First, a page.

I believe I might be of assistance here. In the United States, a lawyer is generally considered a person who provides legal advice and appears in court. An attorney is considered to be exactly the same thing as a lawyer. In England, lawyers and attorneys are called barristers. There are myriad reasons for why two terms exist, but to be sure, there is a lot of misinformation out there which states that a lawyer is merely someone who has graduated from law school. This is incorrect.
In the United States, the terms "lawyer" and "attorney" are used interchangeably by the general public and attorneys alike. If you have graduated law school, but are not licensed to practice law, you are neither a lawyer nor an attorney and you cannot give legal advice. Providing legal advice without being licensed to practice law is a crime known as the "unauthorized practice of law." Indeed, even lawyers who are licensed to practice in one state can be charged with the unauthorized practice of law for providing advice to a person in a different state in which that lawyer is not licensed to practice.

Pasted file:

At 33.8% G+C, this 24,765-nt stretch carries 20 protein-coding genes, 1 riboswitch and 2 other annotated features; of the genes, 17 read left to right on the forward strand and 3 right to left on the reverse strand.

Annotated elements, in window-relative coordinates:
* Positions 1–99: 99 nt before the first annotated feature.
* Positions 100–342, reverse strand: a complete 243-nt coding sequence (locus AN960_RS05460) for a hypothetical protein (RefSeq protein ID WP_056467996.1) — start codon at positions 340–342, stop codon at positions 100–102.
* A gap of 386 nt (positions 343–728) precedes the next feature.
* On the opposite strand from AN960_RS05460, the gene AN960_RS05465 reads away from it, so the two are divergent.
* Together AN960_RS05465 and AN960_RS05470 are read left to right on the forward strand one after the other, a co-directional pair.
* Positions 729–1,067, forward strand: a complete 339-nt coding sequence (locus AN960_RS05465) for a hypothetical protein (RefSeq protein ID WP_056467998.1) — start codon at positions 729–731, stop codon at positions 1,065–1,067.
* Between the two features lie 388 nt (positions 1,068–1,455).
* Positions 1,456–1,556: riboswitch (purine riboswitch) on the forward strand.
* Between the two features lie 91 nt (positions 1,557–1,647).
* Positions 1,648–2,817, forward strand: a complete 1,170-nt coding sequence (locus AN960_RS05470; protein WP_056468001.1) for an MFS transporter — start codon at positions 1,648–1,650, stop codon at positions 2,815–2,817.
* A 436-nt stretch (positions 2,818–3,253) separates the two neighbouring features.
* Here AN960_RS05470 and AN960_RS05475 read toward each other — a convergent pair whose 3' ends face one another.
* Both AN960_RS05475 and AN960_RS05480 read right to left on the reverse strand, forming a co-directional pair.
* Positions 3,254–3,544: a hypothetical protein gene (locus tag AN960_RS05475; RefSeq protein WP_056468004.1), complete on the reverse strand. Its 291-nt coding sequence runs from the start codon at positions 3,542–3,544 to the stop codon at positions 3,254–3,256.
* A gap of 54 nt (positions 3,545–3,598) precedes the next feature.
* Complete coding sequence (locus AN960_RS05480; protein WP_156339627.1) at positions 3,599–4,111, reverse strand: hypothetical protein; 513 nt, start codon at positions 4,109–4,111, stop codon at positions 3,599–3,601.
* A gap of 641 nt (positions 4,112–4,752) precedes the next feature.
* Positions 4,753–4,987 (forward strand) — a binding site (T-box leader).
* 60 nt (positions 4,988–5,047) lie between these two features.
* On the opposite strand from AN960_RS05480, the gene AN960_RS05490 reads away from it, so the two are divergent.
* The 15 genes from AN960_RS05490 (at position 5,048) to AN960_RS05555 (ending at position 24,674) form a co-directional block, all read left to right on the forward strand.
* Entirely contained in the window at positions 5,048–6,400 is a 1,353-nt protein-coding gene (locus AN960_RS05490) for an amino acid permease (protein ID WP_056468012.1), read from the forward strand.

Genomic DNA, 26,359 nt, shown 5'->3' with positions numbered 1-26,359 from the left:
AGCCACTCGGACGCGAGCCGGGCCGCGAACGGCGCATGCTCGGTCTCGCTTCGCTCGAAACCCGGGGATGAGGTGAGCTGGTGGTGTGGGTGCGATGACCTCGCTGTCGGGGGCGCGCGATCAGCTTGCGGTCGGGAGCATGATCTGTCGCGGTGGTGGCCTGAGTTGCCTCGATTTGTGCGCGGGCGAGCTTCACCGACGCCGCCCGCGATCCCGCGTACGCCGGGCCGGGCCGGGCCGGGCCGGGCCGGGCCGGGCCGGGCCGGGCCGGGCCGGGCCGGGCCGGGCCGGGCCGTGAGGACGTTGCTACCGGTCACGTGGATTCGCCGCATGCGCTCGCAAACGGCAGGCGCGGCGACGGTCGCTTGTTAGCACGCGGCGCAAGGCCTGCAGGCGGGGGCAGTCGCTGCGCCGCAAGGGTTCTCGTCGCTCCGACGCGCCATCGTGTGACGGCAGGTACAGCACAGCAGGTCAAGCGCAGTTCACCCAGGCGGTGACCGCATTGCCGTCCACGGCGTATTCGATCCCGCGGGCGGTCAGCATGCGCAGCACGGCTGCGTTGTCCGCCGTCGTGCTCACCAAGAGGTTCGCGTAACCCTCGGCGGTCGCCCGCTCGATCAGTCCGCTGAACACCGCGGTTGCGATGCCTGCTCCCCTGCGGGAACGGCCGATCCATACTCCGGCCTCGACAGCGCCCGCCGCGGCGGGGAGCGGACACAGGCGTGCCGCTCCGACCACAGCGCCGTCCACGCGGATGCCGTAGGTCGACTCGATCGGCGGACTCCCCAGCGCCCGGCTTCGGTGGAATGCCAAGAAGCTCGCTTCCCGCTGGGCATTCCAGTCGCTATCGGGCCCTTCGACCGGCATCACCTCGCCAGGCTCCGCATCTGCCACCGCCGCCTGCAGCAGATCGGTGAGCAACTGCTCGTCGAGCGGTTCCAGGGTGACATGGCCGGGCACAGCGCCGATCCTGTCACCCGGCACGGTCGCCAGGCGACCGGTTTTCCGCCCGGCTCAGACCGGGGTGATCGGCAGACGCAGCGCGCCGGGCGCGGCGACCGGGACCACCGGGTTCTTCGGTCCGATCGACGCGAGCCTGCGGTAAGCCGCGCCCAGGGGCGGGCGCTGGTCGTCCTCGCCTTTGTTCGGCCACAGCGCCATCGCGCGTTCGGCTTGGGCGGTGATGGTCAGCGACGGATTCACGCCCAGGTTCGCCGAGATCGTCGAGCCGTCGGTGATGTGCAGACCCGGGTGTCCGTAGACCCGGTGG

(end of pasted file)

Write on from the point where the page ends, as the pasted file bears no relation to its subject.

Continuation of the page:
As I previously mentioned, the terms "lawyer" and "attorney" are used interchangeably by lawyers and laypersons alike. By way of example, I am an attorney and I refer to myself as a Fairfax criminal defense attorney under some circumstances. However, when dealing with providing representation for a specific crime, I would refer to myself as a Fairfax marijuana lawyer. The interchangeable phraseology is never really dependent upon anything other than the term the writer or speaker feels like using in that particular moment. What I have found is that most laypersons, when conducting an internet search, will look for the term "lawyer."
At the end of the day, it does not matter whether you use the term lawyer or attorney. They are both understood to mean the exact same thing - a person licensed to practice law. Whether they are actually engaged in its practice is not relevant. All that matters is they have the ability to practice as a result of passing the bar exam.